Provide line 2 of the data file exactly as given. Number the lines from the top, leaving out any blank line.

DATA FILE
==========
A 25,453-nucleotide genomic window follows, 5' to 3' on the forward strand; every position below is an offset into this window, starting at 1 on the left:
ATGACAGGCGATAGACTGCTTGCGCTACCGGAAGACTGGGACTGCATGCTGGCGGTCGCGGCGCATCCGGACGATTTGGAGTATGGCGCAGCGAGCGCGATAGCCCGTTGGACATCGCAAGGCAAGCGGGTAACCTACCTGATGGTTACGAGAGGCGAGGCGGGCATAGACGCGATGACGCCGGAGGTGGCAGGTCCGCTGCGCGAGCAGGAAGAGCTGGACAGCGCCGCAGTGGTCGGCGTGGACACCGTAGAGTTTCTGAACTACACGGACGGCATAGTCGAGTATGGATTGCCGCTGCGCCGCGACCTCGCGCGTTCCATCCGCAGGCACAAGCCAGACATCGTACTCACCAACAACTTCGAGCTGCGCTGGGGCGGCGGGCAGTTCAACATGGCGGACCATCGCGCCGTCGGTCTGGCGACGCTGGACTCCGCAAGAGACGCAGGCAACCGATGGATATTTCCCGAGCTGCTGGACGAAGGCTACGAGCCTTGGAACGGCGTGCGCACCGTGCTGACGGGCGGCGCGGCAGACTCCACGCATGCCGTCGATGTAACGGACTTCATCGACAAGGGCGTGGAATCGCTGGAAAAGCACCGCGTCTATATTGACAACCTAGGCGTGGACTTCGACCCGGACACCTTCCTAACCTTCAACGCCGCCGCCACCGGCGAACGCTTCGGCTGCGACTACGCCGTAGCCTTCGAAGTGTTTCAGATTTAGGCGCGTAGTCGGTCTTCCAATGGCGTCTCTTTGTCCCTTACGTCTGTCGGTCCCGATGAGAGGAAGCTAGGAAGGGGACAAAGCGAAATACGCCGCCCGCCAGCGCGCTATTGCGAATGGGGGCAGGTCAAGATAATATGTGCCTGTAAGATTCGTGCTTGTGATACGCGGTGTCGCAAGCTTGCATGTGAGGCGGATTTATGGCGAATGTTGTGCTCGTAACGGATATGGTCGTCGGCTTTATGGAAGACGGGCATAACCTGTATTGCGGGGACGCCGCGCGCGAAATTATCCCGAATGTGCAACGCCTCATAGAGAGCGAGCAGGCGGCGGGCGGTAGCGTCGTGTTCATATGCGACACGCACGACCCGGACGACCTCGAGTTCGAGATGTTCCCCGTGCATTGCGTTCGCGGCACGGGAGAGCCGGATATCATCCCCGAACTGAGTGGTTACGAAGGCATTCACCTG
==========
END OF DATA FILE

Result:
ATGACAGGCGATAGACTGCTTGCGCTACCGGAAGACTGGGACTGCATGCTGGCGGTCGCGGCGCATCCGGACGATTTGGAGTATGGCGCAGCGAGCGCGATAGCCCGTTGGACATCGCAAGGCAAGCGGGTAACCTACCTGATGGTTACGAGAGGCGAGGCGGGCATAGACGCGATGACGCCGGAGGTGGCAGGTCCGCTGCGCGAGCAGGAAGAGCTGGACAGCGCCGCAGTGGTCGGCGTGGACACCGTAGAGTTTCTGAACTACACGGACGGCATAGTCGAGTATGGATTGCCGCTGCGCCGCGACCTCGCGCGTTCCATCCGCAGGCACAAGCCAGACATCGTACTCACCAACAACTTCGAGCTGCGCTGGGGCGGCGGGCAGTTCAACATGGCGGACCATCGCGCCGTCGGTCTGGCGACGCTGGACTCCGCAAGAGACGCAGGCAACCGATGGATATTTCCCGAGCTGCTGGACGAAGGCTACGAGCCTTGGAACGGCGTGCGCACCGTGCTGACGGGCGGCGCGGCAGACTCCACGCATGCCGTCGATGTAACGGACTTCATCGACAAGGGCGTGGAATCGCTGGAAAAGCACCGCGTCTATATTGACAACCTAGGCGTGGACTTCGACCCGGACACCTTCCTAACCTTCAACGCCGCCGCCACCGGCGAACGCTTCGGCTGCGACTACGCCGTAGCCTTCGAAGTGTTTCAGATTTAGGCGCGTAGTCGGTCTTCCAATGGCGTCTCTTTGTCCCTTACGTCTGTCGGTCCCGATGAGAGGAAGCTAGGAAGGGGACAAAGCGAAATACGCCGCCCGCCAGCGCGCTATTGCGAATGGGGGCAGGTCAAGATAATATGTGCCTGTAAGATTCGTGCTTGTGATACGCGGTGTCGCAAGCTTGCATGTGAGGCGGATTTATGGCGAATGTTGTGCTCGTAACGGATATGGTCGTCGGCTTTATGGAAGACGGGCATAACCTGTATTGCGGGGACGCCGCGCGCGAAATTATCCCGAATGTGCAACGCCTCATAGAGAGCGAGCAGGCGGCGGGCGGTAGCGTCGTGTTCATATGCGACACGCACGACCCGGACGACCTCGAGTTCGAGATGTTCCCCGTGCATTGCGTTCGCGGCACGGGAGAGCCGGATATCATCCCCGAACTGAGTGGTTACGAAGGCATTCACCTG